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Author Tamara Payne helped to finish her late father's biography of Malcolm X

A MARTINEZ, HOST:

Malcolm X was a controversial civil rights leader. The Nation of Islam, which he left prior to his assassination, was often depicted as a cult. He was only 39 at the time of his death, but people's fascination has continued until today. Joining us now to talk about the investigation of Malcolm X's murder and the impact of these expected exonerations is author Tamara Payne. She and her late father, investigative journalist Les Payne, co-authored "The Dead Are Arising: The Life Of Malcolm X." That biography won a Pulitzer this year.

Tamara, thanks for joining us.

TAMARA PAYNE: Good morning. How are you?

MARTINEZ: Good, good. Now, your dad spent 28 years working on this book, and you helped finish it after he passed in 2018. What did you learn about Malcolm X's assassination while you were researching this?

PAYNE: Well, we learned - well, you know, Dad and I worked on this together, and we did conduct our own investigation. And what we were learning is what - how did this unfold? You know, how - you know, what was the environment that was going on at the time in 1965? And how did this unfold in the culture of the Nation of Islam but also - which was an organization that Malcolm helped to build and increase their membership to, you know, to very high numbers. And he had split with them in 1964, and the nation of Islam had considered him a traitor. And so with him, you know, continuing to speak out against Elijah Muhammad but also starting to talk about what was going on that wasn't right with the Nation of Islam, he - you know, this was a threat to them. So this created this, you know, this environment of anger and people looking at Malcolm X as, you know, as a traitor to the organization. So they treated Malcolm as they treated their traitors.

MARTINEZ: Or their - like, their enemies, too. Like, they treated him like...

PAYNE: Their enemies, right.

MARTINEZ: Yeah. Because it seemed like there was that tension there that slowly built up over time.

PAYNE: Yes. I mean, it didn't just happen because of what - you know, a lot of people discuss about Elijah Muhammad having children with young women who were working as his secretaries. But also there were other issues that you know, that helped to splinter Malcolm and helped split - fomented the split with - between Malcolm and Elijah Muhammad in particular. So - and we talk about this in our book, "The Dead Are Arising: The Life Of Malcolm X." And - but as far as the investigation, what we found was that the assassination team came out of - was formed by a group out of the Newark mosque, not the Harlem mosque.

And when we talk about Aziz and - Muhammad Abdul Aziz and Khalil Islam, they were members of the Harlem mosque. And the people who had left the Nation of Islam with Malcolm were also members of - you know, many of them were with the Harlem mosque. And they would have known Abdul Aziz and Khalil Islam if they had walked into the Audubon Ballroom on February 21. Now, that doesn't mean that Khalil - you know, that Abdul Aziz and Khalil Islam were not - you know, they were actually phoning Malcolm's home and, you know, threatening his life, but they were not part of the assassination team.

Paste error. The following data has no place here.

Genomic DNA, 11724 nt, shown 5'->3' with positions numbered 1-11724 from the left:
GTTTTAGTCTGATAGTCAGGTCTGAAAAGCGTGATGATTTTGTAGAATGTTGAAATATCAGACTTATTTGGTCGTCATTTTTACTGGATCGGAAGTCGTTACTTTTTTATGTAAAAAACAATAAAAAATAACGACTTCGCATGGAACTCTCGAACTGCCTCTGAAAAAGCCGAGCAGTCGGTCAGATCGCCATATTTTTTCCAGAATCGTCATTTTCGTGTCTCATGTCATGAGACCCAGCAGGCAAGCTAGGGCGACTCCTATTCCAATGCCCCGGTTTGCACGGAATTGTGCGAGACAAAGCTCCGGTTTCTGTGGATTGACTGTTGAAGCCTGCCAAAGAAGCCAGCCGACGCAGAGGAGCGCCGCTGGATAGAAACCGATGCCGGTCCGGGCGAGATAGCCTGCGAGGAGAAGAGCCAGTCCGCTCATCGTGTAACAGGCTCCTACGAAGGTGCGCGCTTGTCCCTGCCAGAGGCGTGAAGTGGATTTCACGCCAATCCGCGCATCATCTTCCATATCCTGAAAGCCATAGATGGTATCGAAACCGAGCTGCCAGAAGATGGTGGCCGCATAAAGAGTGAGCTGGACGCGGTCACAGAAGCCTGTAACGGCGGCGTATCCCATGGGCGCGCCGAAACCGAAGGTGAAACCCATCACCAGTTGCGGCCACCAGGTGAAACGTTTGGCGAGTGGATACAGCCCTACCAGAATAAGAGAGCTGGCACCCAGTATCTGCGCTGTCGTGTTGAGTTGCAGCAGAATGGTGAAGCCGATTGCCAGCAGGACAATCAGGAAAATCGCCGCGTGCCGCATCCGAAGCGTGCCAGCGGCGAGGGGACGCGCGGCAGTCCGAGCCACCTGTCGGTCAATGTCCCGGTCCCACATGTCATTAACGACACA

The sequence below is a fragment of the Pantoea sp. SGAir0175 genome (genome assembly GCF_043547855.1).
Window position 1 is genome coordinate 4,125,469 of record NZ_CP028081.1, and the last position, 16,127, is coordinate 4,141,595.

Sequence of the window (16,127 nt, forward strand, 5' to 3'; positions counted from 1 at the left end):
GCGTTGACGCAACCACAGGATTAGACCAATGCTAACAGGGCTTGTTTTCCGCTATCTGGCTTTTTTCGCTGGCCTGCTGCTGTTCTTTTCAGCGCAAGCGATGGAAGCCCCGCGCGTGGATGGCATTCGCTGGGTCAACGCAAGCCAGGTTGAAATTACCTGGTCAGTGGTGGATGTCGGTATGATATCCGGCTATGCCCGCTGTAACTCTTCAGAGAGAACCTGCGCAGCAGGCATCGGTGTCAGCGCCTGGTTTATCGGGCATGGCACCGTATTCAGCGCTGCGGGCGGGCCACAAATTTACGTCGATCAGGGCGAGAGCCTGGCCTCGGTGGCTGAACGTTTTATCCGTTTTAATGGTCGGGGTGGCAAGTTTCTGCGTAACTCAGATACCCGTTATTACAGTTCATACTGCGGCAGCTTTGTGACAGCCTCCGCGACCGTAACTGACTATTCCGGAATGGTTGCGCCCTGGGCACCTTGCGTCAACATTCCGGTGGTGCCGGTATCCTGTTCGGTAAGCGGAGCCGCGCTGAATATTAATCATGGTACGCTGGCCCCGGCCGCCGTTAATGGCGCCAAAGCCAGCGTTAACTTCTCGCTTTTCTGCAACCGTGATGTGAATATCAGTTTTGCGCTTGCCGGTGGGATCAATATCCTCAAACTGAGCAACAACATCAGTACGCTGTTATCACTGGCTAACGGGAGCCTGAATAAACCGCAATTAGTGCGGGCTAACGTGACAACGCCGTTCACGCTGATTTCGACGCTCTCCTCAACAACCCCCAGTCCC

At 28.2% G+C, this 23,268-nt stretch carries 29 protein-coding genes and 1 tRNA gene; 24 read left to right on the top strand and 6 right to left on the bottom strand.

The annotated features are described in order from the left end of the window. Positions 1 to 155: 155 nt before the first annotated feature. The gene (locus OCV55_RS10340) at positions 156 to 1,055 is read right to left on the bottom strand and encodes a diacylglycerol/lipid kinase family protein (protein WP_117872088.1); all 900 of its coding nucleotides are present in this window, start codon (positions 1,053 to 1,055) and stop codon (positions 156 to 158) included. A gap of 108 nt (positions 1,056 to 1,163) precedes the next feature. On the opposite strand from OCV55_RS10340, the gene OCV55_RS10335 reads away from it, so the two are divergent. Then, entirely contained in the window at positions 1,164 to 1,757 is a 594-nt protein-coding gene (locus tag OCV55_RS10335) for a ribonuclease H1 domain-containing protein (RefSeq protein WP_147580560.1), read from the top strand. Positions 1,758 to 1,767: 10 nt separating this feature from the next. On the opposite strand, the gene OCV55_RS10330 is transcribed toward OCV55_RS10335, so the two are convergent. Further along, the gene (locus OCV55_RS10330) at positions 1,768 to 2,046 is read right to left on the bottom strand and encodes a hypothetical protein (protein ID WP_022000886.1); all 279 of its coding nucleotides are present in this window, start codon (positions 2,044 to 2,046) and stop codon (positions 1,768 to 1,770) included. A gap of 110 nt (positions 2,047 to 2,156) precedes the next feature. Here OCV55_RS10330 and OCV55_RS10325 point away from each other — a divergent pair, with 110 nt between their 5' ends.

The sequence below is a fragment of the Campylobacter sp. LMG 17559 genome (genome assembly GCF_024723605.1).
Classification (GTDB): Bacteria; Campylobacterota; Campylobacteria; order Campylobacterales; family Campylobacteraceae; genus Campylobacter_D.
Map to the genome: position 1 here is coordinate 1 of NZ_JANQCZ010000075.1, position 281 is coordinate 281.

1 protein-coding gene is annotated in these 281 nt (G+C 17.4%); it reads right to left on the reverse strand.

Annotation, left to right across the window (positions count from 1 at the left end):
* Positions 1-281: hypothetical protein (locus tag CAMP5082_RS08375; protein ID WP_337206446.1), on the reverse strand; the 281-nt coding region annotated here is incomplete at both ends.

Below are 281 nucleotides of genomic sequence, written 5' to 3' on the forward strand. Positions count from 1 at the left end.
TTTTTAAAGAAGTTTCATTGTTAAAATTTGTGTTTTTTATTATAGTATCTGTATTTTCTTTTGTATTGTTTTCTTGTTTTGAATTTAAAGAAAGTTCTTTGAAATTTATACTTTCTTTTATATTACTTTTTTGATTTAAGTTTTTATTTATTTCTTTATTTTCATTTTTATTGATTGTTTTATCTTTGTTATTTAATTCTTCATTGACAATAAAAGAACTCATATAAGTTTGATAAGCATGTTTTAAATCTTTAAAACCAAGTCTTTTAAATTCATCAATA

MARTINEZ: Yeah, they spent more than 20 years in prison for Malcolm X's murder, and their lawyer told The New York Times, quote, "this wasn't a mere oversight. This was a product of extreme and gross official misconduct." Tamara, do you agree? Was this a case of official misconduct?

PAYNE: Absolutely. I mean, when you look at what we found in our investigation, we spoke with Gene Roberts, for example. He was an informant who had infiltrated Malcolm's organization, Muslim Mosque Incorporated, and was on the security team on that day. And so he was sending reports back to his bosses at BOSSI, the Bureau of Special Service and Investigation, which was a special unit of the New York Police Department. So there was information that they had, and he even, you know, wrote down a report in which he described what he thought was a dry run for the assassination a week before Malcolm died. So they had that in reports. And one of the things that was chilling when Gene Roberts did tell us about - on the day of February 21, he said he had - he knew he'd sent them information about this going down. And on the day of February 21, he said there was limited, minimal police presence outside the Audubon.

MARTINEZ: Now, the Manhattan district attorney, Cyrus Vance, reopened the investigation into Malcolm X's death after that documentary on Netflix came out. What do you think, Tamara, is the wider lesson we should take from this case?

PAYNE: Look, I think - we need - this is not - I mean, this is a correction and it's a historic development in this story, but the real issue still remains that those who were - who also pulled the trigger, aside from one of the guys who were caught, Talmadge Hayer, they were never charged. They were never investigated. And their names had come up. So that remains the question. So this is not - I don't know that it can be resolved because this will never bring back Malcolm. And, you know, my thoughts are with, you know, Malcolm's family, you know, and it's with the families of Muhammad Abdul Aziz, as well as Khalil Islam, because they suffered.

MARTINEZ: Tamara Payne is the co-author of "The Dead Are Arising: The Life Of Malcolm X," the 2020 National Book Award winner for nonfiction. Tamara, thank you very much.

PAYNE: Thank you. Transcript provided by NPR, Copyright NPR.